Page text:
On social media and in previous posts on this blog, a number of teachers have identified a video, "The Legacies of Reconstruction" as providing a helpful voice this week. In addition to the opportunity to explore the history that is relevant for understanding today's world, there is a message of hope. For those not as familiar with the history of Reconstruction or this video in particular, we wanted to share an excerpt. We hope it is encouragement through tough conversations, whether at school or in our communities.
David Blight: Whenever we revisit the 14th amendment, we’re revisiting Reconstruction. Whenever we revisit uses of violence we’re revisiting reconstruction. And every time we find ourselves surprised about explosions or problems, or stresses and tensions in our race relations, we are in some ways revisiting that first reconstruction and second reconstruction.
George Lipsitz: So here we are, living in our time, and there are plenty of reasons to despair. There are plenty of reasons to think even if you end slavery, even if you pass civil rights laws, you can think maybe nothing is going to change. But if people had thought that in 1859, there never would have been the first reconstruction. If people had thought that in 1959 in Montgomery AL, there wouldn’t have been the second reconstruction through the Civil Rights Movement. And if we think that today we guarantee that there will never be another reconstruction to try and fulfill these promises and that would be a great tragedy. It would be a great loss to all of us. And the fact that we’re familiar with this tragedy, with this betrayal, of the freedom dreams of black people, it certainly is a cause for sadness. But it’s also a cause to think we know this place, we’ve been here before, we come from a tradition: people of all colors, and all races come from a tradition of social justice in which all men and women thought it was worth risking everything to create a fair and democratic society. And the very fact that we could even know that and that could make us feel warm inside to think that we’re a part of that indicates how powerful Reconstruction is.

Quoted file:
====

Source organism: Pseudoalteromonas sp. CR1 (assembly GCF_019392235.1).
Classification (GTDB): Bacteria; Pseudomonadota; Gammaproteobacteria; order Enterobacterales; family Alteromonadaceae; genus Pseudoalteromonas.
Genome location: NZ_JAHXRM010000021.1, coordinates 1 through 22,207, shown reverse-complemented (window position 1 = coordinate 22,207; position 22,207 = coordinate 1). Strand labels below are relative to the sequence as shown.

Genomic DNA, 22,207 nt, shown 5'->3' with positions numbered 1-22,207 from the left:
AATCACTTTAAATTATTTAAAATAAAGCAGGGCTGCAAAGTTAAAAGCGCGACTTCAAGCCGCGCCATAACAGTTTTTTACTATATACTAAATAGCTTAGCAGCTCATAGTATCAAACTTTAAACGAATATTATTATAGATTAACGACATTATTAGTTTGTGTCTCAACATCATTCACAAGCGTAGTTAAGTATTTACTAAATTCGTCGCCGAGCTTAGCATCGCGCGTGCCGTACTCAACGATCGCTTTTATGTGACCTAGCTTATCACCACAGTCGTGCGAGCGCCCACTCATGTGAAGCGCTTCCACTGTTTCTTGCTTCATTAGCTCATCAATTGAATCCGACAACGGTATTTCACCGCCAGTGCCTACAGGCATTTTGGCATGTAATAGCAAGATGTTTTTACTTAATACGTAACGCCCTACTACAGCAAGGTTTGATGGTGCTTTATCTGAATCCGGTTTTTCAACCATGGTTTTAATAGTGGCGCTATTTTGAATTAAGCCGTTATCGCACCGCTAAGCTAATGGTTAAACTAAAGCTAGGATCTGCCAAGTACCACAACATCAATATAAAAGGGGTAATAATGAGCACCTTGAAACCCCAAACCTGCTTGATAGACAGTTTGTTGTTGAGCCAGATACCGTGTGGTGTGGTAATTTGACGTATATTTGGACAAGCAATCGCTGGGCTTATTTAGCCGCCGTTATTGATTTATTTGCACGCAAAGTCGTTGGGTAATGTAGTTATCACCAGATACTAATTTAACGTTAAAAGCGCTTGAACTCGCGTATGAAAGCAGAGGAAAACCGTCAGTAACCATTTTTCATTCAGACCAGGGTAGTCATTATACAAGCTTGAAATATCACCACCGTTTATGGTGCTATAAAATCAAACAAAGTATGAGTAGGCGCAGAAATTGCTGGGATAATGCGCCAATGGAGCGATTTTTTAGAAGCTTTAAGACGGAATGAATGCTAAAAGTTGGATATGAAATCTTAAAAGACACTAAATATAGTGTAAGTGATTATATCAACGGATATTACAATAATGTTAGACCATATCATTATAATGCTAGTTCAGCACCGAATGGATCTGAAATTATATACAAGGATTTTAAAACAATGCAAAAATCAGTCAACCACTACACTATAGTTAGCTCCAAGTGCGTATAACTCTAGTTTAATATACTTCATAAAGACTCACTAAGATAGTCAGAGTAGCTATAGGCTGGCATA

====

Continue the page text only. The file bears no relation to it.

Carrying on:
Lipsitz: So the answers to the questions of what is reconstruction and what it’s meaning onward: it’s a chapter that’s unwritten. And this is a chapter that the people studying it not only have to read about, but to think about how you’re going to write the chapter, not in your notebooks, but in society as men and women with responsibility and opportunity.
Watch the whole video here.